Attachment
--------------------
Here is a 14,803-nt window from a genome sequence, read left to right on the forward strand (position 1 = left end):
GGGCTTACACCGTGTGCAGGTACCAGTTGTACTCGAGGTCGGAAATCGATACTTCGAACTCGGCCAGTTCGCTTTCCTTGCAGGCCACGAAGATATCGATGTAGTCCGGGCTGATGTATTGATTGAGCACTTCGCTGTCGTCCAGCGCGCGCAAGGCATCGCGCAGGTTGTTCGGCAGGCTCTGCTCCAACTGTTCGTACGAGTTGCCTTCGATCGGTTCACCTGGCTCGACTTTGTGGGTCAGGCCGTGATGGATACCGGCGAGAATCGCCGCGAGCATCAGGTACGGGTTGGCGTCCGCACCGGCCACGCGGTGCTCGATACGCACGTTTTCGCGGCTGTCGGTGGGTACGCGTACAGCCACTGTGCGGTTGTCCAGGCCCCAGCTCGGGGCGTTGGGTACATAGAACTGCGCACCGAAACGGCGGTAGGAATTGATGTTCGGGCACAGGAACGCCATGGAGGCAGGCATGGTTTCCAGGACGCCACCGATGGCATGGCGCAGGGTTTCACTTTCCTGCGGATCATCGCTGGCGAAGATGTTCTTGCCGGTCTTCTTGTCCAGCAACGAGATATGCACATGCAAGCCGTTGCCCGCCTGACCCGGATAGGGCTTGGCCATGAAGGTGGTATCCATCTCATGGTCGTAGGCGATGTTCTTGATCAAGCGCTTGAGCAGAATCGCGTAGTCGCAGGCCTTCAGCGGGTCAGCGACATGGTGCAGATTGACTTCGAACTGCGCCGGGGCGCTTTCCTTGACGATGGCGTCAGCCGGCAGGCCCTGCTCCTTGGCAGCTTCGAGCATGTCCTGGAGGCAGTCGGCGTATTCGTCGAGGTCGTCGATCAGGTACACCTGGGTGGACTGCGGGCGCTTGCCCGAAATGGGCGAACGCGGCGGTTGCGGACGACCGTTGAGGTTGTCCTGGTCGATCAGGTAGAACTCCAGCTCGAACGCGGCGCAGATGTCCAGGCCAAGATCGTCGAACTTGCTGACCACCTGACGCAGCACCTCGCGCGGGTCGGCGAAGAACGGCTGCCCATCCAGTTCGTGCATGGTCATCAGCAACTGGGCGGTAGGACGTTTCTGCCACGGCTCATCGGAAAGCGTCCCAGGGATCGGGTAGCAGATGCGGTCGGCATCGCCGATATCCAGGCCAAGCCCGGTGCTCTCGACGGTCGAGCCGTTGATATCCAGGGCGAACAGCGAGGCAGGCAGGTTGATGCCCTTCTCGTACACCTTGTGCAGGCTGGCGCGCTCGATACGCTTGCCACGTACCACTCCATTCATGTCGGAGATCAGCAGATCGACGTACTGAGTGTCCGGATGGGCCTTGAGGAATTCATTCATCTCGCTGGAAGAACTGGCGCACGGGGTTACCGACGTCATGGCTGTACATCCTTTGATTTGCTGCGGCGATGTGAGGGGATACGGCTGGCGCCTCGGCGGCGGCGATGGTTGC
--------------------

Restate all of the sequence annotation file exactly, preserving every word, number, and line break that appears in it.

Here is a 14,803-nt window from a genome sequence, read left to right on the forward strand (position 1 = left end):
GGGCTTACACCGTGTGCAGGTACCAGTTGTACTCGAGGTCGGAAATCGATACTTCGAACTCGGCCAGTTCGCTTTCCTTGCAGGCCACGAAGATATCGATGTAGTCCGGGCTGATGTATTGATTGAGCACTTCGCTGTCGTCCAGCGCGCGCAAGGCATCGCGCAGGTTGTTCGGCAGGCTCTGCTCCAACTGTTCGTACGAGTTGCCTTCGATCGGTTCACCTGGCTCGACTTTGTGGGTCAGGCCGTGATGGATACCGGCGAGAATCGCCGCGAGCATCAGGTACGGGTTGGCGTCCGCACCGGCCACGCGGTGCTCGATACGCACGTTTTCGCGGCTGTCGGTGGGTACGCGTACAGCCACTGTGCGGTTGTCCAGGCCCCAGCTCGGGGCGTTGGGTACATAGAACTGCGCACCGAAACGGCGGTAGGAATTGATGTTCGGGCACAGGAACGCCATGGAGGCAGGCATGGTTTCCAGGACGCCACCGATGGCATGGCGCAGGGTTTCACTTTCCTGCGGATCATCGCTGGCGAAGATGTTCTTGCCGGTCTTCTTGTCCAGCAACGAGATATGCACATGCAAGCCGTTGCCCGCCTGACCCGGATAGGGCTTGGCCATGAAGGTGGTATCCATCTCATGGTCGTAGGCGATGTTCTTGATCAAGCGCTTGAGCAGAATCGCGTAGTCGCAGGCCTTCAGCGGGTCAGCGACATGGTGCAGATTGACTTCGAACTGCGCCGGGGCGCTTTCCTTGACGATGGCGTCAGCCGGCAGGCCCTGCTCCTTGGCAGCTTCGAGCATGTCCTGGAGGCAGTCGGCGTATTCGTCGAGGTCGTCGATCAGGTACACCTGGGTGGACTGCGGGCGCTTGCCCGAAATGGGCGAACGCGGCGGTTGCGGACGACCGTTGAGGTTGTCCTGGTCGATCAGGTAGAACTCCAGCTCGAACGCGGCGCAGATGTCCAGGCCAAGATCGTCGAACTTGCTGACCACCTGACGCAGCACCTCGCGCGGGTCGGCGAAGAACGGCTGCCCATCCAGTTCGTGCATGGTCATCAGCAACTGGGCGGTAGGACGTTTCTGCCACGGCTCATCGGAAAGCGTCCCAGGGATCGGGTAGCAGATGCGGTCGGCATCGCCGATATCCAGGCCAAGCCCGGTGCTCTCGACGGTCGAGCCGTTGATATCCAGGGCGAACAGCGAGGCAGGCAGGTTGATGCCCTTCTCGTACACCTTGTGCAGGCTGGCGCGCTCGATACGCTTGCCACGTACCACTCCATTCATGTCGGAGATCAGCAGATCGACGTACTGAGTGTCCGGATGGGCCTTGAGGAATTCATTCATCTCGCTGGAAGAACTGGCGCACGGGGTTACCGACGTCATGGCTGTACATCCTTTGATTTGCTGCGGCGATGTGAGGGGATACGGCTGGCGCCTCGGCGGCGGCGATGGTTGC